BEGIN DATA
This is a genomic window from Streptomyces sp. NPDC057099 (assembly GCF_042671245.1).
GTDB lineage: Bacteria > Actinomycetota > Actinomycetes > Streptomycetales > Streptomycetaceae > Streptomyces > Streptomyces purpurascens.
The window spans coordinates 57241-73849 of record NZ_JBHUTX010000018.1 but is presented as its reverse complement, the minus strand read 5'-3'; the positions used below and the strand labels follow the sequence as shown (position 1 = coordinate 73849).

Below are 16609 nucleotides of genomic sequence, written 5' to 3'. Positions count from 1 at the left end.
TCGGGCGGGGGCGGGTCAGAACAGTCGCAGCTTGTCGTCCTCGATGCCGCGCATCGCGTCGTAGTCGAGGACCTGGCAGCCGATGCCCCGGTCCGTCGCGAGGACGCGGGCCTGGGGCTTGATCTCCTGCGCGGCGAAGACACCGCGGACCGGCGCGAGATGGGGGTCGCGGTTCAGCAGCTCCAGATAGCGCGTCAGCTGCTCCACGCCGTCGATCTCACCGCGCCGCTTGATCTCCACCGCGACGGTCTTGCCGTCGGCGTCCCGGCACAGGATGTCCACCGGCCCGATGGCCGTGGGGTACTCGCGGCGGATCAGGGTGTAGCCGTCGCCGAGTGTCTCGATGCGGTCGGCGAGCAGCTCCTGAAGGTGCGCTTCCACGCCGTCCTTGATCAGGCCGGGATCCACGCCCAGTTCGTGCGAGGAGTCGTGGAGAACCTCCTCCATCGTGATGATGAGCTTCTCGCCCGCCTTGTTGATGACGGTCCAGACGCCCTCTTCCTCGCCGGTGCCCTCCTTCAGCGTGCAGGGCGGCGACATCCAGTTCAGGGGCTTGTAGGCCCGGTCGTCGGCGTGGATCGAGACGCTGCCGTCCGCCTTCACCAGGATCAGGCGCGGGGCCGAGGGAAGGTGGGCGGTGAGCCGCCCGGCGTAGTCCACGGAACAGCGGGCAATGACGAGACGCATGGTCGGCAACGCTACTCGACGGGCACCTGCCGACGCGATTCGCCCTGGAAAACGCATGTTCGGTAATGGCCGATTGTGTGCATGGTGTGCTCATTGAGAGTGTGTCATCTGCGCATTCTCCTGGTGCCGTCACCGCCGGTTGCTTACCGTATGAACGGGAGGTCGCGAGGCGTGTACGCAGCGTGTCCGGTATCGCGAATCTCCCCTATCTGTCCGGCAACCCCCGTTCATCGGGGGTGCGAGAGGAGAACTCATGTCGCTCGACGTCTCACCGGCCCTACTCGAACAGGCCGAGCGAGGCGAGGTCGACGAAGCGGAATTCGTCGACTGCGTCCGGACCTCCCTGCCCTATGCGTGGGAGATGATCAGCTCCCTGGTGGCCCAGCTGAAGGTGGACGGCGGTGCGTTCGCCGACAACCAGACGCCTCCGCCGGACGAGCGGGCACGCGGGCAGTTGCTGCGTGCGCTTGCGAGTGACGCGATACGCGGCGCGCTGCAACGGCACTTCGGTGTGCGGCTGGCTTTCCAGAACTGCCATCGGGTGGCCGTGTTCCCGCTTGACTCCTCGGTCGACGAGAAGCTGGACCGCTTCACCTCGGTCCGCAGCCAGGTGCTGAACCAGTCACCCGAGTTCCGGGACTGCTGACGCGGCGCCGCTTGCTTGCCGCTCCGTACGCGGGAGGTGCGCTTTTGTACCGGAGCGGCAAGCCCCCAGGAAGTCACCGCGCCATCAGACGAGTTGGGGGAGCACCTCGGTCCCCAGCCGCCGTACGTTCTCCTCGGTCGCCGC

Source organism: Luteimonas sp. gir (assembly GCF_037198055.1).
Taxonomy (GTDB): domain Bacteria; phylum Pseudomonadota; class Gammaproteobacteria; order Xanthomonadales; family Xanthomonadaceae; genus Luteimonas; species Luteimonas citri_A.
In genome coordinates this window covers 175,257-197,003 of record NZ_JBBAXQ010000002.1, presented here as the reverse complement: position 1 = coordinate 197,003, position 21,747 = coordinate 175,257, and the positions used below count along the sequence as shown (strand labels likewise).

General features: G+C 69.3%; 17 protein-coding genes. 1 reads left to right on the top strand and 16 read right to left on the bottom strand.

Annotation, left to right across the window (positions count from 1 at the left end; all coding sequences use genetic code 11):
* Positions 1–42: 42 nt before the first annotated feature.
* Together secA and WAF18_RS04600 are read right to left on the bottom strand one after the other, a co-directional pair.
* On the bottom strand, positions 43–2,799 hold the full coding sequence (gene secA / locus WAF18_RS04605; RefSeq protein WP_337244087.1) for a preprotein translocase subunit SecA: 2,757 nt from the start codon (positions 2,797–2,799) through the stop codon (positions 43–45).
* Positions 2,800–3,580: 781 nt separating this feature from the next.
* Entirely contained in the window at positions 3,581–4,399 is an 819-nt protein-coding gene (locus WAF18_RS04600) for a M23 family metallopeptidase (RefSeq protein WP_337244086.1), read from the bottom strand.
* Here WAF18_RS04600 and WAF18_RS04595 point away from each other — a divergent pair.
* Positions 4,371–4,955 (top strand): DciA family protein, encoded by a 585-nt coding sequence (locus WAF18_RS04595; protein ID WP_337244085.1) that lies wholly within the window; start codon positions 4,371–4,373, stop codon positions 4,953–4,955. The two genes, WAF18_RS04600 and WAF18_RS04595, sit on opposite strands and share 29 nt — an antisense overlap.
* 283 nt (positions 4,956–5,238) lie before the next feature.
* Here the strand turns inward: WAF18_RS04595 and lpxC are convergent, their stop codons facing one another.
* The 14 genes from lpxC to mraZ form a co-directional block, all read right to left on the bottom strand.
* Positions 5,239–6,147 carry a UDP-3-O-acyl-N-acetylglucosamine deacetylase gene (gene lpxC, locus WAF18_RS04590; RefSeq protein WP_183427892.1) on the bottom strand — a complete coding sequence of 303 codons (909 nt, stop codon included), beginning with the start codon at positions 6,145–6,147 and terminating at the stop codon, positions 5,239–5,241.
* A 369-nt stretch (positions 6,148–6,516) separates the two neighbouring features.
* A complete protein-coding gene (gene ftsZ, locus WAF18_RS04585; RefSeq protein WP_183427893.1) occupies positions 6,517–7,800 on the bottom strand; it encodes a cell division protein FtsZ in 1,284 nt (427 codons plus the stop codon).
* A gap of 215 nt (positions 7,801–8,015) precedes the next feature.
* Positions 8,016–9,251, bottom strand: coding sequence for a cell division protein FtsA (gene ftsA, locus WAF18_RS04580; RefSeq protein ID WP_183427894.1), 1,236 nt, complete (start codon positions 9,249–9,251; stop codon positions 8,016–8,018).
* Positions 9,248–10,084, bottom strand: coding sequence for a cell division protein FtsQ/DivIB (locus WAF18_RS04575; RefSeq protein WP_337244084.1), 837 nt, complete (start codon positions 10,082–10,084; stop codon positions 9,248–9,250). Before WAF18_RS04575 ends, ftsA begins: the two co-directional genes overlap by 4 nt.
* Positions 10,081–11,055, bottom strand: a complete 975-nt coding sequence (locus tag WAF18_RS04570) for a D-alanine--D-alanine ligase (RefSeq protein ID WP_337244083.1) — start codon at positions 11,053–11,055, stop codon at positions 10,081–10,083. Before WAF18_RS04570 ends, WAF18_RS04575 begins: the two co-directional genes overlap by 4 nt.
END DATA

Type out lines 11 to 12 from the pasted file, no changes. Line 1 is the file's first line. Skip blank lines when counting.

* Positions 1–42: 42 nt before the first annotated feature.
* Together secA and WAF18_RS04600 are read right to left on the bottom strand one after the other, a co-directional pair.